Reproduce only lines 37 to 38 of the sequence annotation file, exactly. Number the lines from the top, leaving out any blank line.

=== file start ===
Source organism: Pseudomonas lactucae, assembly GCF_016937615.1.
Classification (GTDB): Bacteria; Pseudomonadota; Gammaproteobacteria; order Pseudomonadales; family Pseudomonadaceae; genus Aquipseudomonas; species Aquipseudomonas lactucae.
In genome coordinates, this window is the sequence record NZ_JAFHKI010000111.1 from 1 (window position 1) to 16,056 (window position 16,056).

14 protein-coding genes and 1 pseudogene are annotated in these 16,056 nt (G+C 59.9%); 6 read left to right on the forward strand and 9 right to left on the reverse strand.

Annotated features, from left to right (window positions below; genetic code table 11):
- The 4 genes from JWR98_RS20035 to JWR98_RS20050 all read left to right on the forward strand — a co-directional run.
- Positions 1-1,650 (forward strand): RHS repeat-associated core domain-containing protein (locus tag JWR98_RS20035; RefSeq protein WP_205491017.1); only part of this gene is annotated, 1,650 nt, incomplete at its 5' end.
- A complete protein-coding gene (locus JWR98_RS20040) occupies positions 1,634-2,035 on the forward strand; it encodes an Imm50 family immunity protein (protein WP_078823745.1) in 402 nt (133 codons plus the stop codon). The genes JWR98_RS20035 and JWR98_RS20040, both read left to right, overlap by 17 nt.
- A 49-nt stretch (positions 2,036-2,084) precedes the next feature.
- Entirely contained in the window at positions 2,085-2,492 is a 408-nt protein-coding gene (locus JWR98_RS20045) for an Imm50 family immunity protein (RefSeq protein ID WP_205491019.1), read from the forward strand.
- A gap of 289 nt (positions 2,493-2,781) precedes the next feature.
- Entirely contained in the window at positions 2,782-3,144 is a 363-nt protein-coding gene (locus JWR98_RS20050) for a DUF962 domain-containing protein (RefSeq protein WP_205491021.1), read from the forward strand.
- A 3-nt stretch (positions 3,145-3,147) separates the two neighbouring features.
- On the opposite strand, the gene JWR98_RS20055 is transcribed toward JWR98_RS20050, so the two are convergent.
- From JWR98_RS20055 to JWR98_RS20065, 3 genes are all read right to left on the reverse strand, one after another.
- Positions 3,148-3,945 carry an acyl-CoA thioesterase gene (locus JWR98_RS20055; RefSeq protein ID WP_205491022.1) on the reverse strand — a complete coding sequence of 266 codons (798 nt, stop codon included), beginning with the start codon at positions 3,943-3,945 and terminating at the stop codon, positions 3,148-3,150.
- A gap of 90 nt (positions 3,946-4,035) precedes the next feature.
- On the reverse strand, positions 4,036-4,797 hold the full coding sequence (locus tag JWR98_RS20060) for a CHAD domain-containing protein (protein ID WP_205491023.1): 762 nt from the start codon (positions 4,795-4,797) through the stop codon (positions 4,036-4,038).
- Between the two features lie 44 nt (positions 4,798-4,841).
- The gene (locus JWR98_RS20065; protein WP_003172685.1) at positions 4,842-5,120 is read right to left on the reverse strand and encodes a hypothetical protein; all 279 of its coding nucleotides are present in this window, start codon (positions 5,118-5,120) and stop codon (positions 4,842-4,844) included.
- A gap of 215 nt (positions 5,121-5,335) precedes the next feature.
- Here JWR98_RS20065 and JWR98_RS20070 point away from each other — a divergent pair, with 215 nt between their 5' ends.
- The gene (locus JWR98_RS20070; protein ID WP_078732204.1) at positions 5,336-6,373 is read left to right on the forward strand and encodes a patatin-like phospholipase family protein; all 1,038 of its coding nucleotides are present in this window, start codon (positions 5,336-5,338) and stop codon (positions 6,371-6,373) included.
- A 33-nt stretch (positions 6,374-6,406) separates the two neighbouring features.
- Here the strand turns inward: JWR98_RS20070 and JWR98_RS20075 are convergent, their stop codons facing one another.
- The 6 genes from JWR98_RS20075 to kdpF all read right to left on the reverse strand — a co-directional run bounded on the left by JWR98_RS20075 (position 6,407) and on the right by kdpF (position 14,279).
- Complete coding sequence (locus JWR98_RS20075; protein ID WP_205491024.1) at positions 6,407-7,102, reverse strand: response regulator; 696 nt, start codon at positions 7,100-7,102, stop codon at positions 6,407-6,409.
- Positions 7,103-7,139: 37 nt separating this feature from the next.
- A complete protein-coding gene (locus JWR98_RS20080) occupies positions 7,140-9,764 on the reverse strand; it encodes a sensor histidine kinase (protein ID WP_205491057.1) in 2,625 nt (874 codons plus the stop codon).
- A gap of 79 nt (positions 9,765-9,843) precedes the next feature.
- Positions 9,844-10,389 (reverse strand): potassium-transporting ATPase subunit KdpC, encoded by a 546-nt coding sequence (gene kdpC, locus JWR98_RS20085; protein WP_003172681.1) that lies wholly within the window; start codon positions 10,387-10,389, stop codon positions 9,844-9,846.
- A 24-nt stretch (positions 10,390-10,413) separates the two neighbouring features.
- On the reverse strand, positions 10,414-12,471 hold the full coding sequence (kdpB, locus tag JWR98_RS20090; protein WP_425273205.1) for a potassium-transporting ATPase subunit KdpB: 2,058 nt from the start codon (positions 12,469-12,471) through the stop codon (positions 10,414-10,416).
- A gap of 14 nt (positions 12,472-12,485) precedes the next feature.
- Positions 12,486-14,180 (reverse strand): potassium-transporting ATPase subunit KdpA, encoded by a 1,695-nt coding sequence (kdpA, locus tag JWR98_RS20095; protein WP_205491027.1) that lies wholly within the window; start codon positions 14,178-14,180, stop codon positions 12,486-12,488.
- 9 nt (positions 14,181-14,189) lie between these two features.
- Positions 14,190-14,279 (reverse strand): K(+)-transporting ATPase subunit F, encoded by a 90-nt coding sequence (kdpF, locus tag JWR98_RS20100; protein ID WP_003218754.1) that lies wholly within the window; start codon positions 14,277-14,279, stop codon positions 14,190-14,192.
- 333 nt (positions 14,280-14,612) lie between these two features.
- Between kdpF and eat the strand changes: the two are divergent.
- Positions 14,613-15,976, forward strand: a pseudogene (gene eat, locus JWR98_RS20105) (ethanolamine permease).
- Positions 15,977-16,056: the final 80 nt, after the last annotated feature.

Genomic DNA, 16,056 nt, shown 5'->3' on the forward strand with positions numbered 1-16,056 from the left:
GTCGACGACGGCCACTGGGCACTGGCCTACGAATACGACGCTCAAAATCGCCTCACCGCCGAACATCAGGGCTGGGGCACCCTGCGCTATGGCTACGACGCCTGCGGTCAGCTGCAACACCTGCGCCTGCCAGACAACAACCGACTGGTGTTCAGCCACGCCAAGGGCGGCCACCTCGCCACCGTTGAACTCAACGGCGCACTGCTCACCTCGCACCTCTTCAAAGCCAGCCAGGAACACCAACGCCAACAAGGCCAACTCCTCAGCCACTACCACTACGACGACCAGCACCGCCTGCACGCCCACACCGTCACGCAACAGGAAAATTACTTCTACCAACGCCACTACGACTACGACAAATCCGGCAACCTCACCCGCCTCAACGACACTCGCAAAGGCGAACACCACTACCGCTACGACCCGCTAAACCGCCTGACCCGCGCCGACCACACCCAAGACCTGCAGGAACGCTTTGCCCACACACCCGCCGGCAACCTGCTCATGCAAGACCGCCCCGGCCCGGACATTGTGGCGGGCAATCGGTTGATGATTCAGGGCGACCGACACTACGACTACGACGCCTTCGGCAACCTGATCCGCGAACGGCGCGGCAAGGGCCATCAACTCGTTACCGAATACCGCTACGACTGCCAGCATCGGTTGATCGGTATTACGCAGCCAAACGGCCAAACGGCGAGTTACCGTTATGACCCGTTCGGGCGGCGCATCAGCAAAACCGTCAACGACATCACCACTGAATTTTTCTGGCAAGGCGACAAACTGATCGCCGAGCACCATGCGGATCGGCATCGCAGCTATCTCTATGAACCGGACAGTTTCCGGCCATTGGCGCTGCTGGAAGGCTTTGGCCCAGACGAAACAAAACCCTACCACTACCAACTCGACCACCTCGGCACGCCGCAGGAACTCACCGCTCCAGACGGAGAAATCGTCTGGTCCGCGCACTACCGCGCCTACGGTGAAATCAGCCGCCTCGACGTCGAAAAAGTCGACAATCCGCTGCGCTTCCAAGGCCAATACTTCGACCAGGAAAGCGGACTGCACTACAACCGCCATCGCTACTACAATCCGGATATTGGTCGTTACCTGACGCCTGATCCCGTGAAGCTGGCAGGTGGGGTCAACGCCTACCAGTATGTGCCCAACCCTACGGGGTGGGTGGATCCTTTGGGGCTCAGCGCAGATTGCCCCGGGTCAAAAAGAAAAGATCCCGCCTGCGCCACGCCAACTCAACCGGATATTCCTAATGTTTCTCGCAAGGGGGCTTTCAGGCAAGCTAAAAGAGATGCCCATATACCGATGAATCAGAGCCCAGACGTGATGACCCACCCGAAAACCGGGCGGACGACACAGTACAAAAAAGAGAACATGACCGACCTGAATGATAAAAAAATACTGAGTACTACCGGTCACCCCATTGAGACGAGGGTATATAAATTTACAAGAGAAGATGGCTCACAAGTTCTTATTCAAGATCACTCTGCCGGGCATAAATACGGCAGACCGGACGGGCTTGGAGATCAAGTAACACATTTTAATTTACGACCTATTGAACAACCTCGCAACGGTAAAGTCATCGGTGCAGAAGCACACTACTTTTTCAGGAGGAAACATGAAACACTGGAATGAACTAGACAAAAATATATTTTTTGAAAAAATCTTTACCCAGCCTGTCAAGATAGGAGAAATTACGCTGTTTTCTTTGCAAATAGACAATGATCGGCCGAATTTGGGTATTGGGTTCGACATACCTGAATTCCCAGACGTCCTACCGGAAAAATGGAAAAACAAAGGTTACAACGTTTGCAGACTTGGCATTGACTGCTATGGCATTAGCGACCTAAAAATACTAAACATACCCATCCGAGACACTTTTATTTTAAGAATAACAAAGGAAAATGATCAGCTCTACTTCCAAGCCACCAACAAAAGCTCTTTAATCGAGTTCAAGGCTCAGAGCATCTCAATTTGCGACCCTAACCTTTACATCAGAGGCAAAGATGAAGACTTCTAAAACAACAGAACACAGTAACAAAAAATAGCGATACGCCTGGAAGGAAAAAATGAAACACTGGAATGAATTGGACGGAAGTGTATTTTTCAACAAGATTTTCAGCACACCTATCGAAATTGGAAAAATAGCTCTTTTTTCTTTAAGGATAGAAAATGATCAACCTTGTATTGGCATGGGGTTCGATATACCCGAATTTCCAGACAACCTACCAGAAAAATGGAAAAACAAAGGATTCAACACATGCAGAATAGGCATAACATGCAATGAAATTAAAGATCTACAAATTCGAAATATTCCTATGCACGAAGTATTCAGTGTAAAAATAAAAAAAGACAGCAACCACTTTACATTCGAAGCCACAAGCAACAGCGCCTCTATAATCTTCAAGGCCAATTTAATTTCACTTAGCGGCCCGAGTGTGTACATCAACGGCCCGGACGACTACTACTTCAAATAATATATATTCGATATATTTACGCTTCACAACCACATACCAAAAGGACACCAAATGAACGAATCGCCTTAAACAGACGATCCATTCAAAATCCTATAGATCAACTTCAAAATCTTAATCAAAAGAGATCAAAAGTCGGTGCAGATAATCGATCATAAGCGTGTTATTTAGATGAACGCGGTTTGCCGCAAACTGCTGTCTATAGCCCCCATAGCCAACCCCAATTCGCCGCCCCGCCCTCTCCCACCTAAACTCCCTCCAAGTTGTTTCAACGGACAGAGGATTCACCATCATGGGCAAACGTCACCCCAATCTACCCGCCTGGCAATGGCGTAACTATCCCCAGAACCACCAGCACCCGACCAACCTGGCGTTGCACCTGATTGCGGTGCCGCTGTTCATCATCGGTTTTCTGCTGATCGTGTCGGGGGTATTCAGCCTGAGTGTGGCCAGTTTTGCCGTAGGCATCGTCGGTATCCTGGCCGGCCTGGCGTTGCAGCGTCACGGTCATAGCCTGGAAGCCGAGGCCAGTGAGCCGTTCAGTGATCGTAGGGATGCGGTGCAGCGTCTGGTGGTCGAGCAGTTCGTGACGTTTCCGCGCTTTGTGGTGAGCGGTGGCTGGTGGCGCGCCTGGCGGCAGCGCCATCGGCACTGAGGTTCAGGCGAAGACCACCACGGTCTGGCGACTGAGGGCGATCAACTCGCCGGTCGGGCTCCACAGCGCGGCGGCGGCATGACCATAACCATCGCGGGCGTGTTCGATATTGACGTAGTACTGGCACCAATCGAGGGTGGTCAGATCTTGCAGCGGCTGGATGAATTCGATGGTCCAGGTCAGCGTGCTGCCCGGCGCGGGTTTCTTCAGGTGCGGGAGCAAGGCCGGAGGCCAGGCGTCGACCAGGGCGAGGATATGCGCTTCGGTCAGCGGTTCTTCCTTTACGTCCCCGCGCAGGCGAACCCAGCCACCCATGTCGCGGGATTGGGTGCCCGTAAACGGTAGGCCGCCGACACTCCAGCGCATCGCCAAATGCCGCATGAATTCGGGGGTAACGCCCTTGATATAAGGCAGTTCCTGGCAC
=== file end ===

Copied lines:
- Positions 14,190-14,279 (reverse strand): K(+)-transporting ATPase subunit F, encoded by a 90-nt coding sequence (kdpF, locus tag JWR98_RS20100; protein ID WP_003218754.1) that lies wholly within the window; start codon positions 14,277-14,279, stop codon positions 14,190-14,192.
- 333 nt (positions 14,280-14,612) lie between these two features.